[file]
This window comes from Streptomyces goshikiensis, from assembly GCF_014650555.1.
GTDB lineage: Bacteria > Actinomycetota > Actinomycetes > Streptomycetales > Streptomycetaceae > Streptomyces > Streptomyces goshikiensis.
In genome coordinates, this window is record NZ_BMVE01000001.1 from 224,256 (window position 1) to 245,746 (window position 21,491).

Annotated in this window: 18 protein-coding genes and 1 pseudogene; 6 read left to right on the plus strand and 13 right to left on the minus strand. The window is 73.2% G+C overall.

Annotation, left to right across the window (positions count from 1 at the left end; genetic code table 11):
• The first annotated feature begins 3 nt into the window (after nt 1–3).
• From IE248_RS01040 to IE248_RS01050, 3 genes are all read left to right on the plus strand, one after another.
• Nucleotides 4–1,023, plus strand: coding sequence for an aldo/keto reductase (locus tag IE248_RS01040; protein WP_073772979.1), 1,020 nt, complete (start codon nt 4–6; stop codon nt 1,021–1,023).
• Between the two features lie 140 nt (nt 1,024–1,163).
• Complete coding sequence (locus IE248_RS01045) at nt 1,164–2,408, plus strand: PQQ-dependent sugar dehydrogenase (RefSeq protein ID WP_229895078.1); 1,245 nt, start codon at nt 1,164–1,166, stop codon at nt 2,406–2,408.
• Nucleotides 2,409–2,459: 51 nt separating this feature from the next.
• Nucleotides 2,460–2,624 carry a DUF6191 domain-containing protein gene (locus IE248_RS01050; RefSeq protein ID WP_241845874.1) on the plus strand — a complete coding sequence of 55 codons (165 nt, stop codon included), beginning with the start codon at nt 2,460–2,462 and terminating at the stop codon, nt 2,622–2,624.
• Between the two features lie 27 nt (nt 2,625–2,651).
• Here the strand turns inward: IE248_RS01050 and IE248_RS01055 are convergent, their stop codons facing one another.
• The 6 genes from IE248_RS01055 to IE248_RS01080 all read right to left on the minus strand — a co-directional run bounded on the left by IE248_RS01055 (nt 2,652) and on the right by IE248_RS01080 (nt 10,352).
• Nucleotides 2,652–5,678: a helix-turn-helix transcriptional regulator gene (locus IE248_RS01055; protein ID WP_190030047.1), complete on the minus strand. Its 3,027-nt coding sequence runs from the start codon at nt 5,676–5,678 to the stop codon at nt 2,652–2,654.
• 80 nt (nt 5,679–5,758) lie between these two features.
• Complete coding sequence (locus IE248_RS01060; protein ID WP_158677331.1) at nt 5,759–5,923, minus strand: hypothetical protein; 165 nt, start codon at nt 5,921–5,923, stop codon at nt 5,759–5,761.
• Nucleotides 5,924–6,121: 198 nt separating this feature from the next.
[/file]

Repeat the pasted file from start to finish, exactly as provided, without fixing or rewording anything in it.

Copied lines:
This window comes from Streptomyces goshikiensis, from assembly GCF_014650555.1.
GTDB lineage: Bacteria > Actinomycetota > Actinomycetes > Streptomycetales > Streptomycetaceae > Streptomyces > Streptomyces goshikiensis.
In genome coordinates, this window is record NZ_BMVE01000001.1 from 224,256 (window position 1) to 245,746 (window position 21,491).

Annotated in this window: 18 protein-coding genes and 1 pseudogene; 6 read left to right on the plus strand and 13 right to left on the minus strand. The window is 73.2% G+C overall.

Annotation, left to right across the window (positions count from 1 at the left end; genetic code table 11):
• The first annotated feature begins 3 nt into the window (after nt 1–3).
• From IE248_RS01040 to IE248_RS01050, 3 genes are all read left to right on the plus strand, one after another.
• Nucleotides 4–1,023, plus strand: coding sequence for an aldo/keto reductase (locus tag IE248_RS01040; protein WP_073772979.1), 1,020 nt, complete (start codon nt 4–6; stop codon nt 1,021–1,023).
• Between the two features lie 140 nt (nt 1,024–1,163).
• Complete coding sequence (locus IE248_RS01045) at nt 1,164–2,408, plus strand: PQQ-dependent sugar dehydrogenase (RefSeq protein ID WP_229895078.1); 1,245 nt, start codon at nt 1,164–1,166, stop codon at nt 2,406–2,408.
• Nucleotides 2,409–2,459: 51 nt separating this feature from the next.
• Nucleotides 2,460–2,624 carry a DUF6191 domain-containing protein gene (locus IE248_RS01050; RefSeq protein ID WP_241845874.1) on the plus strand — a complete coding sequence of 55 codons (165 nt, stop codon included), beginning with the start codon at nt 2,460–2,462 and terminating at the stop codon, nt 2,622–2,624.
• Between the two features lie 27 nt (nt 2,625–2,651).
• Here the strand turns inward: IE248_RS01050 and IE248_RS01055 are convergent, their stop codons facing one another.
• The 6 genes from IE248_RS01055 to IE248_RS01080 all read right to left on the minus strand — a co-directional run bounded on the left by IE248_RS01055 (nt 2,652) and on the right by IE248_RS01080 (nt 10,352).
• Nucleotides 2,652–5,678: a helix-turn-helix transcriptional regulator gene (locus IE248_RS01055; protein ID WP_190030047.1), complete on the minus strand. Its 3,027-nt coding sequence runs from the start codon at nt 5,676–5,678 to the stop codon at nt 2,652–2,654.
• 80 nt (nt 5,679–5,758) lie between these two features.
• Complete coding sequence (locus IE248_RS01060; protein ID WP_158677331.1) at nt 5,759–5,923, minus strand: hypothetical protein; 165 nt, start codon at nt 5,921–5,923, stop codon at nt 5,759–5,761.
• Nucleotides 5,924–6,121: 198 nt separating this feature from the next.